There were almost no trees left. Large extensions of forest had been cut down during decades to be replaced by sown fields and meadows. There was almost no life left and the green of the jungle was being replaced by the yellow and the gray of the new landscape. Terrified animal species ran away or they just disappeared. Some were nimbly caught by hunters to be sold in near markets.
Everything was on the track leading to the total destruction of the wildlife and towards the taking over of the nature by the action of the human being… There was nothing left to do. Or was there? Yes… There was much to do and to change and everything began with a simple desire: to save the life… To save the nature.
Once again, the land was painted in green and many other colors. The trees were patiently and resolutely sown. The fruits began to grow slowly and attracted hundreds of bird species: the guardians of the nature, the reason to be of that simple desire to save and to preserve. There was blooming everywhere and the joyful singing of the birds intoned an affirmation of life. The metallic colors of the hummingbirds painted the air with hope. Hundreds of species of amphibians, reptiles and mammals had nourishment again and could breed. The miracle of life let the human being find again its natural essence which is saved in its DNA as an ineffable treasure.
It all started with something that had neither a plan nor a script and was completely unexpected. It happened suddenly, as great things do. One day, during a walk by the Tapichalaca foggy forest, in the province of Zamora Chinchipe, American and Ecuadorian scientists heard something unusual. It was a peculiar sound that lead them to discover a long-legged bird of low flight. Its body covered with gray and black feathers had never before been caught by any camera. It was a new species that filled them with amazement and hope. They named it jocotoco ridgely. Jocotoco was the name that local farmers used to give this bird when they rarely saw it and it was named ridgely after its discoverer, Robert Ridgely.
What does it feel like to discover a new species and to find more life than the life described in the conservation manuals? That warmth in the heart promoted the purchase of several hectares of forest in order to turn them into a safe dwelling for the jocotoco and other species registered in that place.
This happened in 1998 and thus, the Jocotoco Foundation was created in honor to the bird that gracefully announced its existence where nobody expected or imagined to find such beautiful creature. This purchase was followed by the firm intention of preserving other territories in Ecuador. Currently, there are 16000 protected hectares and 11 reserves nationwide.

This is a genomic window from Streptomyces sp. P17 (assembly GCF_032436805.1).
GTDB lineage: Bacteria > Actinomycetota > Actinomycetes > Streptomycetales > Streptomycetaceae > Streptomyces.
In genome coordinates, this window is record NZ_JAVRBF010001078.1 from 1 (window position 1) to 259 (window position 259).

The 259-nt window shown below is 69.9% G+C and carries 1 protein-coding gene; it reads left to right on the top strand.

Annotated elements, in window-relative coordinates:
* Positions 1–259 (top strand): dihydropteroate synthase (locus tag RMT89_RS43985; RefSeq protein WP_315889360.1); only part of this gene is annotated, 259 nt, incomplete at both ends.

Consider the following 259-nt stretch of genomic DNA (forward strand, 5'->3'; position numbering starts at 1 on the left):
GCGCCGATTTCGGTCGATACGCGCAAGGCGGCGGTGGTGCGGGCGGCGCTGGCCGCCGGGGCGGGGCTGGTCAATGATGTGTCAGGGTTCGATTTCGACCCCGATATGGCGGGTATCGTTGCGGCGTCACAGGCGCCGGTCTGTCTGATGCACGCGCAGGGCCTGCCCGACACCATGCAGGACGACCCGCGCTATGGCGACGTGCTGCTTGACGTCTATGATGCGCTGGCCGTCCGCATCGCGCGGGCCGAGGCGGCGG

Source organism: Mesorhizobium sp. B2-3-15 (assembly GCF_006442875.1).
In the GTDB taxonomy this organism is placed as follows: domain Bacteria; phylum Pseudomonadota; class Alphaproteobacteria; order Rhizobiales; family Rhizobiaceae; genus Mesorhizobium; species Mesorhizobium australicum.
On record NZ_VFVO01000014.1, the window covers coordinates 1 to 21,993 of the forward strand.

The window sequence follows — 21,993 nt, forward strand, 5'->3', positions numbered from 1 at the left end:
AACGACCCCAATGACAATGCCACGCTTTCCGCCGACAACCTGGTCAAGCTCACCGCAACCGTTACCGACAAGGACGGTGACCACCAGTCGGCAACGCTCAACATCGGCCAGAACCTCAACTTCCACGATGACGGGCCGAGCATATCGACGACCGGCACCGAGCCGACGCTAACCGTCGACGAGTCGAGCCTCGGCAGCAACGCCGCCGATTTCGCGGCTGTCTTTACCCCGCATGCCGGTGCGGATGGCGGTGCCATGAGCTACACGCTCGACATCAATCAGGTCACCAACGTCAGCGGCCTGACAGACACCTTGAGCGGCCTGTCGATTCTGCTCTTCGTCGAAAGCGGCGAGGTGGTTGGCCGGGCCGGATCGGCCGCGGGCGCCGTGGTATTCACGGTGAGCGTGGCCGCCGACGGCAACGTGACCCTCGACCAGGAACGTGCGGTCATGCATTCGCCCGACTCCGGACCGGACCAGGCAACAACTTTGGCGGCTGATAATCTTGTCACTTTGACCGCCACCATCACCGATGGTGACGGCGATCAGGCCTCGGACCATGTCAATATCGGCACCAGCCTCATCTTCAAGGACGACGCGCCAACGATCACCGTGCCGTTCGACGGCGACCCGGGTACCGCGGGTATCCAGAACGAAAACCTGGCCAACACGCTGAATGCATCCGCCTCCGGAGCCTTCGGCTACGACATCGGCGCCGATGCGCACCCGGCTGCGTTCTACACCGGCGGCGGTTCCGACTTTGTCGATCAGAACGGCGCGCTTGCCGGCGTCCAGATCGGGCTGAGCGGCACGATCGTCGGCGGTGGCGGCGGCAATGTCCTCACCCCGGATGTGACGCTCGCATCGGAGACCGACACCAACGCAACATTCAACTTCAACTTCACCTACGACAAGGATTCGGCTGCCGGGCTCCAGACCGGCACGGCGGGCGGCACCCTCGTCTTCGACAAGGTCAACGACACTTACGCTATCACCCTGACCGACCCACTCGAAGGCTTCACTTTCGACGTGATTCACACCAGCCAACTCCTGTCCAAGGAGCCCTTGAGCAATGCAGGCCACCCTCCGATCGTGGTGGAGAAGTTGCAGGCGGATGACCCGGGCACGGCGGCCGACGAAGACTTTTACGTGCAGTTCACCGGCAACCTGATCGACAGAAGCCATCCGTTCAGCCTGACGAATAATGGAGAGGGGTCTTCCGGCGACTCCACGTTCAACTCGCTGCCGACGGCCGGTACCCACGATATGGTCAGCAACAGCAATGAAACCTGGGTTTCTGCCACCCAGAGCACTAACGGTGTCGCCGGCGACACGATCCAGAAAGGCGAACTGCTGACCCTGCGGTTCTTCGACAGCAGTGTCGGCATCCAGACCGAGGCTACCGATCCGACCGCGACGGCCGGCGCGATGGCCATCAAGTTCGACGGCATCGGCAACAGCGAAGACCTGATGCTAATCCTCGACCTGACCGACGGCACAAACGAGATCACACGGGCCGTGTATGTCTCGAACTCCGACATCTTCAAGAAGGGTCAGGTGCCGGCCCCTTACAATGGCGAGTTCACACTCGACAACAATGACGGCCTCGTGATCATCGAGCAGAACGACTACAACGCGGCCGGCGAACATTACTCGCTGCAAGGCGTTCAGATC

- 11 reserves
- 16000 hectares
- 36 of the 51 globally endangered species in continental Ecuador are in the reserves and so are 24 threatened species
About the lodges:
Since the beginning of the Jocotoco Foundation initiative, thousands of biologists, ornithologists and foreign scientists arrived in Ecuadorian lands with a list of birds to be discovered within the clashing and diverse vegetation of our small territory. Their stay was extended for days because the art of “pajarear” (to admire the nature) demands time and patience: time for wandering by the life itself, which develops under the light flight of the birds; and patience to see them slide on the air or hide among the branches and to listen to their magical melody.
In this way, the Jocotoco Foundation began to build spaces which embrace scientists. The first one was the Casa Simpson in Tapichalaca. Little by little, near each reserve, they created a lodge that harmonizes with the nature and offers comfort to the visitors.
And how would they name every lodge? Of course, after the most emblematic bird of each place…
Since they promote an integral and responsible tourism project, the money that is collected from the tourists stay is destined to their own support and to the support of the foundation for the environmental conservation. The people who work at the lodges are community representatives and they are also ambassadors of the nature preservation.
- The first lodge was Tapichalaca, created in 2007.
- All the lodges were conceived as houses for researchers and have been progressively improved.
- The most visited one is Umbrella Bird Lodge, in Piñas.
- The lodges are built with local materials that harmonize with the environment.
- All the lodges are provided with the basic services and internet access.